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i'm developing a custom component, and i'd like to add a published property that would be an array of TQuery (it should be visible in the object inspector). the main feature would be to drop the component on a form and then visually select the queries that are present on the same form, or on any other project form.

is that doable? from what i've seen till now, you can only programatically use such an array property...


first, thanks for your answer Alex!

second, the chatch is that i have to modify an old app someone else created, so i want to tangle with it as little as possible (actually there's a second app i need to "fix" which i was told is twice as big). now for the details: the app has abou 15 forms for various db operations. as you can imagine each form has 2-3 TQuery objects. the problem is that the user must authenticate with the db in order to execute the queries, thus he knows the db user & pwd which is a security flow.

in order to avoid this, an intermediate system has been introduced. one connects & authenticates with it and requests the necessary db data: user, pwd, and database name. my job is to use this system and autologin to the db. the necessary credentials to access this intermediate system are not considered a security flow so i'll read them from an inifile that depends on the environment where it's deployed: test, pre-production, production.

so i placed a TDatabase component on my form, setting its LoginPrompt property to FALSE. the tricky part however is adjusting each TQuery to the diferent database name for each environment before execution..

dunno if i made myself clear but it's the simplest explaination i managed to come up with

thanks, G

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Why do you want an array? If you need access at design time, collections make your life a lot easier as there is standard support for them in the object inspector. – Marjan Venema Oct 13 '10 at 10:35
could you please provide a link to such an example? thanks, G – Morfic Oct 13 '10 at 11:35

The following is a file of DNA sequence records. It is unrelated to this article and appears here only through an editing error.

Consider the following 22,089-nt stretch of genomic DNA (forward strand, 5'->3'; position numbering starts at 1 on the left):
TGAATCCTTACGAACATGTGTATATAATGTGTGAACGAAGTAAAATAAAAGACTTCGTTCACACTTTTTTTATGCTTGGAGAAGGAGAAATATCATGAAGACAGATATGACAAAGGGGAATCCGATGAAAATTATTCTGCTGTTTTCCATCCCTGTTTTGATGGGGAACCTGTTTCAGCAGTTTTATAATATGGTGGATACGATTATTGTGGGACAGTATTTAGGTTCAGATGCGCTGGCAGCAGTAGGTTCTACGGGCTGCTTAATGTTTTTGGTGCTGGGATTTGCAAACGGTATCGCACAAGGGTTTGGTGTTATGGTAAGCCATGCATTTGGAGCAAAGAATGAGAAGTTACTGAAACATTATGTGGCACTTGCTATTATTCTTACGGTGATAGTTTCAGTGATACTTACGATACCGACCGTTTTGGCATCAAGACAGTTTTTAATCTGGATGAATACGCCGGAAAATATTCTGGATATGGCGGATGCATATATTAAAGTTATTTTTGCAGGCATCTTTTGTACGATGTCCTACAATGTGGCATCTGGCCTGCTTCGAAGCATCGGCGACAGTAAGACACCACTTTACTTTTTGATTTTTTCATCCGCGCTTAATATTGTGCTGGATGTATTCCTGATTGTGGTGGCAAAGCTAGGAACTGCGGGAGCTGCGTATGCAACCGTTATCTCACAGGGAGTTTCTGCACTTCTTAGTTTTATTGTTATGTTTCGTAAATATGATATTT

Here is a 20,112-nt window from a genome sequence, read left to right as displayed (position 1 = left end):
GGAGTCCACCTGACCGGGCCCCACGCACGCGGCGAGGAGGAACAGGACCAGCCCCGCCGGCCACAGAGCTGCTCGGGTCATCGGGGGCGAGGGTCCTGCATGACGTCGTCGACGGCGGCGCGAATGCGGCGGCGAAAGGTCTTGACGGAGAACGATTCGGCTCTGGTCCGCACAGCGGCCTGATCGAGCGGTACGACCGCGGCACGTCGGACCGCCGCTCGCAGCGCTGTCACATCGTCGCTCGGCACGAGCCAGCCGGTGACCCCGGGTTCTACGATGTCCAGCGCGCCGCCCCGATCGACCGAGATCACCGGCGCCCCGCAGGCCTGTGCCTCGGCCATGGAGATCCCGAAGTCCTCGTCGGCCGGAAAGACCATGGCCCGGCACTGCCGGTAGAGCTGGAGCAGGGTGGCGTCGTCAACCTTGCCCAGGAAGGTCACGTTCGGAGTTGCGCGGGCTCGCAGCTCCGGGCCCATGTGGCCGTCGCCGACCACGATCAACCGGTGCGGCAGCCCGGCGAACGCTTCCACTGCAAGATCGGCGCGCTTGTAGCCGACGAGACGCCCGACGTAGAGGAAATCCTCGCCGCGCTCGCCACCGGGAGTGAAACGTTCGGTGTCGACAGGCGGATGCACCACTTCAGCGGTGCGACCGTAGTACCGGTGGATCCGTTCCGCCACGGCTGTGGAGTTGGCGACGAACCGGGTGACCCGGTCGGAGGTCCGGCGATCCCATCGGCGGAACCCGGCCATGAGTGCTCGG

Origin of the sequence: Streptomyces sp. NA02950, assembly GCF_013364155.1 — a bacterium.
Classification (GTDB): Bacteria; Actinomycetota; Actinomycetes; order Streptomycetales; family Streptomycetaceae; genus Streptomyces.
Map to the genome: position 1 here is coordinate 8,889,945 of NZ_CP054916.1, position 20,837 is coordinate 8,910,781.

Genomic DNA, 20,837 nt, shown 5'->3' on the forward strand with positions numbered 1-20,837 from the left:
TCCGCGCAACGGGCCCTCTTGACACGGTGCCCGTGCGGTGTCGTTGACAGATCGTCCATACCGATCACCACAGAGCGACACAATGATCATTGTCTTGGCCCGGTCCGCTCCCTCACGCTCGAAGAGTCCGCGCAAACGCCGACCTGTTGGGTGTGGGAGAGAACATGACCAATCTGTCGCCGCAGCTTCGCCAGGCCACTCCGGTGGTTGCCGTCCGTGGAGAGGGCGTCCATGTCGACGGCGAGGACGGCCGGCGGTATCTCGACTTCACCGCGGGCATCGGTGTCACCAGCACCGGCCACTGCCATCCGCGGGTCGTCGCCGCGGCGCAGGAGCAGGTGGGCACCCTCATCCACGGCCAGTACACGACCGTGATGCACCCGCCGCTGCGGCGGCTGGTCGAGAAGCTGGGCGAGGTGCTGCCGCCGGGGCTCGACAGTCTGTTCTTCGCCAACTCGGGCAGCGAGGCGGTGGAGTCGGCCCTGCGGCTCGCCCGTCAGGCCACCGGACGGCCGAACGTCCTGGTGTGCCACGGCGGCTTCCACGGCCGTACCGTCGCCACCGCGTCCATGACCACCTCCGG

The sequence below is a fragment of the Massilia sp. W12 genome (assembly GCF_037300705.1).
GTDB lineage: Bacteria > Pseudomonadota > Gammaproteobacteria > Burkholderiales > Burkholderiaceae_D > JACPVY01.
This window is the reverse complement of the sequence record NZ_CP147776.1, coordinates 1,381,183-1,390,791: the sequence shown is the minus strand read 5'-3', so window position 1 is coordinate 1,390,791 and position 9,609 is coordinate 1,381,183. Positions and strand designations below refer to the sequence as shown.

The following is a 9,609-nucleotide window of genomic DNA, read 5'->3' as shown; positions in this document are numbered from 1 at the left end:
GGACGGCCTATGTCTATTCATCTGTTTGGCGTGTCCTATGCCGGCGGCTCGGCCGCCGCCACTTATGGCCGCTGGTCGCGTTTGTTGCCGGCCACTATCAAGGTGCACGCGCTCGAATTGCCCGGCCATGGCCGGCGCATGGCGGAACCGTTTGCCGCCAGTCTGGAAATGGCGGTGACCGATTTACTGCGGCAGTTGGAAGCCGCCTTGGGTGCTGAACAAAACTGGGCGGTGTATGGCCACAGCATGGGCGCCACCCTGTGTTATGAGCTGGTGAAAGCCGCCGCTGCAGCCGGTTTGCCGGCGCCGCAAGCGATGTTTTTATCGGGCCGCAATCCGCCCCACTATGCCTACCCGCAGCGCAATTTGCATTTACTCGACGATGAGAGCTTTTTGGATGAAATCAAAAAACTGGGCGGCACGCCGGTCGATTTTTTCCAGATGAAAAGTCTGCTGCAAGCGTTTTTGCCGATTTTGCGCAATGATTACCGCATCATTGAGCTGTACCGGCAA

There are examples in the vcl. Columns of a TListView; Sections of a THeaderControl; Categories of a TCategoryButtons; Items of a TButtonGroup, to name but a few. – Marjan Venema Oct 13 '10 at 12:17
yep, found'em, thanks a lot, G – Morfic Oct 13 '10 at 12:20
up vote 0 down vote accepted

Okay, you've added a TDatabase to your project. Now, fill the "DatabaseName" property of TDatabase with some random name. Every TQuery component in your project also has a "DatabaseName" property and fill in the same name in those properties! Now your database and all it's queries will be connected and you could use the TDatabase object to access them all.

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dammit, how did i miss that (basic noob mistake)? thanks mate, you're a life saver :D – Morfic Oct 13 '10 at 13:04
You're not the first one to miss that. :-) Believe me, thousands of experienced Delphi Developers had a problem with that before you. :-) – Wim ten Brink Oct 13 '10 at 13:18
well now that you've reminded me of it, i've changed the aproach. i'm subclassing a TDatabase and overriding its 'SetConnected(Value: Boolean);' method. this allows me to introduce the authentication logic before the login, and i only need to update all the TQuery to use its 'DatabaseName'. so basically i don't need to touch the old code... many thanks :-D – Morfic Oct 14 '10 at 9:44

To make life as simple as possible, you may have to grin and bear it once:

  • Create a datamodule and make sure it gets instantiated before the main form.
  • Put your TDatabase component on that data module.
  • Go through all your forms once and
    • add the database's data module to its uses clause (can be in implementation section).
    • Change all your TQuery and other database related components once to use the database component from the data module instead of having their own connection strings.

At run time, login as you described via your TDatabase component et voila, all your components will now use these settings automagically (as they are all connected to your TDatabase instance).

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cool idea, but the answer was way simpler, only i didn't have the eyes to see it. actually i was looking for a feature i forgot that was already present. thank god for these kind of communities and you guys for making them happen – Morfic Oct 13 '10 at 13:11

Yes, it can be done but you will have to write your own Property editor with it's own input form to manage the data inside the array. There's plenty of information to be found online. And yes, you could create a component that checks for controls on it's parent, allowing you to access those.
But is it practical? Why do you need an array of TQuery components in design time? Maybe you need to rethink your design first, so you're absolutely sure that you need this functionality. (Besides, what's wrong with using a Data Module to contain your queries?)

share|improve this answer
check the update section in the original post. ty, G – Morfic Oct 13 '10 at 11:37
Check my second answer for the update. :-) – Wim ten Brink Oct 13 '10 at 12:22

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